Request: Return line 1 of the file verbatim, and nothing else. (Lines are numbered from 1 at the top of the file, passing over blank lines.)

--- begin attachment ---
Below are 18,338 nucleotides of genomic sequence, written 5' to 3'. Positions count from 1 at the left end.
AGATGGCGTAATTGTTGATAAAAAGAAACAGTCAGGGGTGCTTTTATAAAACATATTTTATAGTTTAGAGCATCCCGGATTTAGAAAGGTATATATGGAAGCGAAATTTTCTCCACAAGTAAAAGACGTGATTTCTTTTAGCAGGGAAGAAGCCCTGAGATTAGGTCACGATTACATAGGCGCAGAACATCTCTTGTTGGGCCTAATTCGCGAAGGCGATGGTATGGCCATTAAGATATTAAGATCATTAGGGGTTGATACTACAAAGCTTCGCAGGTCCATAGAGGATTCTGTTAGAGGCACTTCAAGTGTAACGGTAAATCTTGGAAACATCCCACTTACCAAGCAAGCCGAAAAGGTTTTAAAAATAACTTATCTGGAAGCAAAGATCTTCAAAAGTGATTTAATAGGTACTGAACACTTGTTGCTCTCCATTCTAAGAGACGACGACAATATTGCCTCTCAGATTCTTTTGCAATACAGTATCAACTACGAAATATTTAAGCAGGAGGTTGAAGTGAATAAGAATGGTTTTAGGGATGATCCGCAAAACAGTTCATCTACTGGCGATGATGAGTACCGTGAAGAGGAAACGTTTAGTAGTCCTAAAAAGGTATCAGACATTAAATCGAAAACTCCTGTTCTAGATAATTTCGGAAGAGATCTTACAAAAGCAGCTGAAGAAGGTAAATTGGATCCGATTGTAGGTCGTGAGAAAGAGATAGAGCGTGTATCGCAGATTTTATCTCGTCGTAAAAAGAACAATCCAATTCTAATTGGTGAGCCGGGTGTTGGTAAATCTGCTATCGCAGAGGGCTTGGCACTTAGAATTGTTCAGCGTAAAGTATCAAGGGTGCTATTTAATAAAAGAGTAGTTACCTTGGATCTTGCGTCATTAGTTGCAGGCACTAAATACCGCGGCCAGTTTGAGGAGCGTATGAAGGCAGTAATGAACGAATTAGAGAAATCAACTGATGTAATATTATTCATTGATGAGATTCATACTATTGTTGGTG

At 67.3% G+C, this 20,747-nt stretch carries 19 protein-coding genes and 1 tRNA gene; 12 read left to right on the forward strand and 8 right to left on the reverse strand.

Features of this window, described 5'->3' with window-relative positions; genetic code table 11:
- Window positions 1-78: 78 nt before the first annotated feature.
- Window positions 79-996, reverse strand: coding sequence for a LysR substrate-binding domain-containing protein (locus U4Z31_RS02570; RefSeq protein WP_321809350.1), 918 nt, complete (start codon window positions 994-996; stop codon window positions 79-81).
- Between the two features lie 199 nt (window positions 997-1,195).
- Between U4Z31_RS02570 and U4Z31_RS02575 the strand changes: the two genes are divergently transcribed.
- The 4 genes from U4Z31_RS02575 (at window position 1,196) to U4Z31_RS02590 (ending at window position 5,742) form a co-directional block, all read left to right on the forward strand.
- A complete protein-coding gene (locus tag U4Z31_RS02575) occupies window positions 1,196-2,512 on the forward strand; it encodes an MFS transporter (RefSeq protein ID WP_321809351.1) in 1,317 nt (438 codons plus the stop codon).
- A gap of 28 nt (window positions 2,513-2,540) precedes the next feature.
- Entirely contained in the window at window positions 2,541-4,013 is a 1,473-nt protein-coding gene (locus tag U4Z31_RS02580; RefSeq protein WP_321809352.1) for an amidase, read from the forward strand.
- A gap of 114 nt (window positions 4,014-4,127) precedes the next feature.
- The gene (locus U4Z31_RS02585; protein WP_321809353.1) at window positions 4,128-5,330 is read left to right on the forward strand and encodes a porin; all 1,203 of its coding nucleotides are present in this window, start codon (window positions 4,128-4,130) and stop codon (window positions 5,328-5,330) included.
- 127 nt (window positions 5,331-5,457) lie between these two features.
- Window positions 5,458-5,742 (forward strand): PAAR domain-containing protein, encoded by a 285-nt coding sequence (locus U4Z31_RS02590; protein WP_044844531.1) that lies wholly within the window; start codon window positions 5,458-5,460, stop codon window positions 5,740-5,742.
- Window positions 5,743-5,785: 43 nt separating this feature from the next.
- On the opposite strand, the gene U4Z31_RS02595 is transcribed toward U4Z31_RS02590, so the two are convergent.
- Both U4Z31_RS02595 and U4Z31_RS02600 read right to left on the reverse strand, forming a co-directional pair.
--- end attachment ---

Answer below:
Below are 18,338 nucleotides of genomic sequence, written 5' to 3'. Positions count from 1 at the left end.